Doubts linger over voluntary return of Rohingyas

Tuesday 20th August 2019 15:53 EDT

Dhaka: The Myanmar government has cleared the list of 3,450 Rohingyas for return to the country of origin. The list has been shared with the UN Refugee Agency (UNHCR) in Bangladesh earlier this month so that the agency could assist in checking whether the refugees wished to return voluntarily. The UNHCR, as part of its standard practice, asks the refugees to come forward and discuss matters relating to repatriation. Officials will meet and discuss issue with those who express their wish to go back. “Those who express a wish to return will be invited for a second interview to ensure the voluntariness of their decision. They will be asked to complete a voluntary repatriation form,” said UNHCR Spokesperson Joseph Tripura.

Through this, the UNHCR will aim to ensure that any return to Myanmar is voluntary, which is one of UNHCR’s most fundamental protection responsibilities, he said. Hundreds of thousands of Rohingyas poured into Bangladesh two years ago amid a military crackdown on them in Myanmar’s Rakhine state. “UNHCR and its partners are now reaching out to the Rohingya refugee community with information regarding the most recent developments,” Tripura said.

Asked if any list of the Rohingyas, who volunteered to return, has been prepared, he said, “The work is going on.” Bangladesh’s Refugee Relief and Repatriation Commissioner (RRRC) Mohammad Abul Kalam said Bangladesh was prepared to start the repatriation anytime. “We are waiting for the list [from the UNHCR] of those who volunteer to return to Myanmar,” he said. The government is working to start the repatriation on August 22.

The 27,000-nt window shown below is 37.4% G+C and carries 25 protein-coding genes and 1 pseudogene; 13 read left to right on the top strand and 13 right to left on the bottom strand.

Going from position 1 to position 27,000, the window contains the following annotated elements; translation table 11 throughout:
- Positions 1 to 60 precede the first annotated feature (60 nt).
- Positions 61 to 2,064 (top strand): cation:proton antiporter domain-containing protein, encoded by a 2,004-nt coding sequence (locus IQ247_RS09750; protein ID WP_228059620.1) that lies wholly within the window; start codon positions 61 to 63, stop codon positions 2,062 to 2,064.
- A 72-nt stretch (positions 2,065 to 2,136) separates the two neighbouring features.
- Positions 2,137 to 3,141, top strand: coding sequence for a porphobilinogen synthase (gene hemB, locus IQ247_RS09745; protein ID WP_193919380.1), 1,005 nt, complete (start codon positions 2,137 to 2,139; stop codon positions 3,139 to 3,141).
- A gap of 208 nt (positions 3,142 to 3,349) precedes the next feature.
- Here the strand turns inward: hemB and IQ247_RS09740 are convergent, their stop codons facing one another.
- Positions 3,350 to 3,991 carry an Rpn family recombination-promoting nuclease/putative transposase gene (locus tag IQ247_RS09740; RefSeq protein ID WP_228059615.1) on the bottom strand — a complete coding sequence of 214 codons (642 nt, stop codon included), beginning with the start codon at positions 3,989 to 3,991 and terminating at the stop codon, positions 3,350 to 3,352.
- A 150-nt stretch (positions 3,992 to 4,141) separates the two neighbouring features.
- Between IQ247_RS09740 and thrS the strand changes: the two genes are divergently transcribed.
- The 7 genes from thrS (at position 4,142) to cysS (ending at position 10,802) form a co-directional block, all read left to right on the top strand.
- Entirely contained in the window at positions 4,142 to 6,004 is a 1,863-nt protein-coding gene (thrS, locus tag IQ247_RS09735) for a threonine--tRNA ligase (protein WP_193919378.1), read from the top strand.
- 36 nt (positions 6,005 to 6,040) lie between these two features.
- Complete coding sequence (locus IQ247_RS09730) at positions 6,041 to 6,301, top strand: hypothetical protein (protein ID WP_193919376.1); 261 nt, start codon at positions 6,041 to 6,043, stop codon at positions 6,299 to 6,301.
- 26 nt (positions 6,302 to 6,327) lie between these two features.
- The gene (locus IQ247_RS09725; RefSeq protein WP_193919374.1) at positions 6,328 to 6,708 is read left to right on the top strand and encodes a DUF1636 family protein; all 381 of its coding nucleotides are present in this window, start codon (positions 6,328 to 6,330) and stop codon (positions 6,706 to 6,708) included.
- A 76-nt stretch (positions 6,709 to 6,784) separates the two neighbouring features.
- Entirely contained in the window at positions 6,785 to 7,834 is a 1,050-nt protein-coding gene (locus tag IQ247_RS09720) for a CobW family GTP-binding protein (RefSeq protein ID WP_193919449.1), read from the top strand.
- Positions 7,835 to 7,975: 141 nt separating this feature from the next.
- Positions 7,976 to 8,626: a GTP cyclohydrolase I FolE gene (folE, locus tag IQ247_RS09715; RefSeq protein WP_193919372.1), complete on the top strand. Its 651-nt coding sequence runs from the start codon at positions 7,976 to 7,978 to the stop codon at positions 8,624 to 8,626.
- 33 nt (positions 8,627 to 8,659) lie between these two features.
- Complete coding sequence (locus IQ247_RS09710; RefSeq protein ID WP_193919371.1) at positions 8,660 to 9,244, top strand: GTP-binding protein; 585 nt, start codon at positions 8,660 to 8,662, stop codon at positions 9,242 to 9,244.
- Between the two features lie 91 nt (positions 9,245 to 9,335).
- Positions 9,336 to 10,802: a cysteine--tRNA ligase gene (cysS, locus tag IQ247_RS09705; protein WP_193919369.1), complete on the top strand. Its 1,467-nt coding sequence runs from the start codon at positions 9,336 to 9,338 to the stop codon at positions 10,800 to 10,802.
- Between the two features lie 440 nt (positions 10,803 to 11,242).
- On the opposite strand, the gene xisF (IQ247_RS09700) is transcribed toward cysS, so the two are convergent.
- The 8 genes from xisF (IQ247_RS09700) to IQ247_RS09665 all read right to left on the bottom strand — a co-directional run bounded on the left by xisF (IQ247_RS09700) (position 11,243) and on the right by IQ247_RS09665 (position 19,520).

The RRRC said as per rules, the names of those who volunteered to return will have to be handed over to the Myanmar authorities. Besides, the returnees will go through medical check-ups and will be taken to transit camps near the Bangladesh-Myanmar border. Bangladesh authorities have set up two transit camps. The Rohingyas who agree to return will be first taken to the transit camp and then to Myanmar border where the Myanmar authorities will receive them. “We have repaired the transit camps that were damaged by rain,” Kalam said, “Logistically, we are ready. Everything depends on the voluntariness of the Rohingyas.”

Many refugees said they were happy to know that Myanmar cleared the names of 3,450 Rohingyas. However, they still have doubts about their safety in Rakhine. Mohib Ullah, president of Rohingya Society for Humanity and Peace, said the Rohingyas do not want to live in Bangladesh as refugees. “They are always ready to return to their houses. But the Myanmar government will have to fulfil Rohingyas’ demands,” the resident of a Kutupalong refugee camp said.

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